We had a group chat, and we’d be like, “Alright, found another one. What can we do?” We had, you know, supplies on set and in our trunks. We had leashes, collars, dog food. At one point, we had an animal wrangler on set who would help. Whoever found the animal would triage it. We would call the SPCA and be like, “Hey, we found another one. Do you have a spot for it today?” And they would usually say yes, and then we’d figure how to get them there.
Who’s adopting them after that?
Brit: We don’t have access to that info, but it’s mostly in-state. Once we get them to Tulsa SPCA, they become totally in their care. So that’s when we let go. We’ll get updates and see their progress. We did have some animals in really bad shape. It was just beautiful to see how they’ve healed.
Could you describe the shape in which you found some animals?
Brit: Yeah, there was one dog that had a really terrible case of mange, which is kind of like flesh-eating bacteria. This dog was very young, not even a year old. So covered in sores, he physically couldn’t stand. When one of our crew members found him, they thought he was dead. It turns out he wasn’t. His legs were really swollen and just kind of oozing everywhere. The pup is totally healed, with, like, a silky coat.
Which breeds do the dogs out there tend to be?
Brit: Pit Bull types. A lot of mixed breeds. It’s very hard to pinpoint what they are, but they’re on the bigger side. We didn’t find any really tiny dogs.
How are the local indigenous people responding to this?
Brit: Sterlin and his company, Crazy Eagle Media, have been our largest funders. We want to work with the tribes as tribal people. We want to take care of our communities. I had begun conversations with Cherokee Nation to figure out if they would be interested in some sort of program where we support local citizens. Now, with Sterlin Harjo, I have a connection to Muskogee people there. We wanted to start with the tribes in Tulsa first.
Have you continued these efforts after season two stopped shooting?
Brit: We actually just did a mobile clinic! We just want to create an opportunity to give back, so we partnered with Tulsa SPCA. We bought one of their mobile units out.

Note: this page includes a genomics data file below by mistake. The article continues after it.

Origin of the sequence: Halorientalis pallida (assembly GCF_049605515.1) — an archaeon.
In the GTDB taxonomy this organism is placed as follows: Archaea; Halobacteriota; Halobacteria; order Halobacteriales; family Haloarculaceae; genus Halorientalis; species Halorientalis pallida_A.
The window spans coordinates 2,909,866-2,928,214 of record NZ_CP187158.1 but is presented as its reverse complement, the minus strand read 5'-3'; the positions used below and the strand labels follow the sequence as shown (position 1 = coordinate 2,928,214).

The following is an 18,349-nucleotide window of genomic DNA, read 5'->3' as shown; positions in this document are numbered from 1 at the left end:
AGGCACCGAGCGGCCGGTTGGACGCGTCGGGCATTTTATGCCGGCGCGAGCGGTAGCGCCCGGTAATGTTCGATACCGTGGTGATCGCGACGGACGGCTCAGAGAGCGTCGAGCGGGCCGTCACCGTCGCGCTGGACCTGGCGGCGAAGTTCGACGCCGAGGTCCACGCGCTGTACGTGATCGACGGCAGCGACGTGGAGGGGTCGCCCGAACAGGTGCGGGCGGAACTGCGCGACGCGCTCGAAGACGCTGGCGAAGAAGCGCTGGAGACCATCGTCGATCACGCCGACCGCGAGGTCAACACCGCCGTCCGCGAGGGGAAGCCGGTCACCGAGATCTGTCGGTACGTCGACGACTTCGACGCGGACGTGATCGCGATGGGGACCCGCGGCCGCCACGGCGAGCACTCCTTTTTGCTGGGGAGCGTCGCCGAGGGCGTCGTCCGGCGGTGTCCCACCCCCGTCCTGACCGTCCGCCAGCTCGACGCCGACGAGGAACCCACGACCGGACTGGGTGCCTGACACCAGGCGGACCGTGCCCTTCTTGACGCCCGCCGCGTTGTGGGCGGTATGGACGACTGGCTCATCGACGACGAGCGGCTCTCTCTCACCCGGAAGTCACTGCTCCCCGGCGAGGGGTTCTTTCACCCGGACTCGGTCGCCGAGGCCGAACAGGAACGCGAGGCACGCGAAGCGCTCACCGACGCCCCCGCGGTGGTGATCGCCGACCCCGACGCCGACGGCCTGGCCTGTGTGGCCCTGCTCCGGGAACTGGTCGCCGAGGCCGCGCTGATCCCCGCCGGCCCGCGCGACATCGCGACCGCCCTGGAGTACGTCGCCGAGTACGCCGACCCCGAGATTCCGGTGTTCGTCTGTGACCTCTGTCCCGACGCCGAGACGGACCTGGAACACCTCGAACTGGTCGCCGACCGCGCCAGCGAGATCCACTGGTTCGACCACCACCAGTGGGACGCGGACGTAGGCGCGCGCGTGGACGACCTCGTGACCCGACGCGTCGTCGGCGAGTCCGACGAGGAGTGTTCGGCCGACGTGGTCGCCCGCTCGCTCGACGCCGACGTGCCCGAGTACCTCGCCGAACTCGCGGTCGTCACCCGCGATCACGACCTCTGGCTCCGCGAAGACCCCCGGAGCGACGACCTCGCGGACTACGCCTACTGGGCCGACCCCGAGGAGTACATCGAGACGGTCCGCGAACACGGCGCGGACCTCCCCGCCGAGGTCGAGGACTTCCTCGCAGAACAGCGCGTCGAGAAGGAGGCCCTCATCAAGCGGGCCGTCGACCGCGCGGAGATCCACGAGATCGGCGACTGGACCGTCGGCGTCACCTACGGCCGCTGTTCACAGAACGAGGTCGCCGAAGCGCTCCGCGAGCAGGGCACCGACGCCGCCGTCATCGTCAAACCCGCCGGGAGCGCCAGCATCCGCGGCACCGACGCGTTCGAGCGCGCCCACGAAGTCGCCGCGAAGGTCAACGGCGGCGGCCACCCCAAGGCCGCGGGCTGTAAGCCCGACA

We sent fliers to residents, the neighborhoods, and went door to door and were like, “Hey, on this day, we’ll be offering flea and tick preventatives, spay/neuter surgeries on site, grooming... We’re gonna help with fence-building, heartworm testing.” We have ramps and gates and, like, cat scratchers and toys. It was really wild because the smiles and the gratitude were, like, palpable. They’ve been so gracious to let us shoot in their space for two years now.
Was it difficult for you both to connect with the SPCA?
Brit: Not at all. Taylor used to work for the Humane Society. The perspective she got really opened my eyes to how the rescue world works.
Taylor: There’s such a need for people to do something, to just try. The Tulsa SPCA team was so excited that Brit and I were down to do the work and figure it out. And they have such a professional infrastructure. They’re such a powerhouse here in our community. And they were able to, you know, set the scene for us to get in there and do the work and bring everyone together. And it was a welcome request for them.
When I interviewed Paulina, she mentioned she brought her pregnant dog to set. And she was essentially a doula to the dog. Were you there for that?
Brit: I talked to her about that. I’d be like, “What’s going on with the dogs? What do you need? Do we need to get to Tulsa SPCA?” But Paulina was like, “I’ve done this so many times. So I really am totally fine.”
She did a great job. She found homes for them while she was here. I think her mom came down, and her boyfriend was here. So she had some help and the supplies she needed. Everybody was really paying attention to make sure she was okay. But Paulina always makes it happen.
What are some of some of your goals in the future?
Brit: I think the biggest hurdle is access to resources. I envision a fleet of mobile units that can go out and support people where they need help. Partnering with tribes would be something that I would really like to make happen, to sort of create an infrastructure. We’re not trying to invent something from the ground up. We’re trying to harness the resources. The mobile clinic that we just did was such an amazing example. If we could have those more frequent frequently, it would make a huge difference.
Donate to the Tulsa SPCA here:
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Nisha Gopalan has been a writer/editor for The New York Times, New York magazine, Entertainment Weekly, Variety, The Hollywood Reporter, and NYLON magazines. She currently resides in Los Angeles.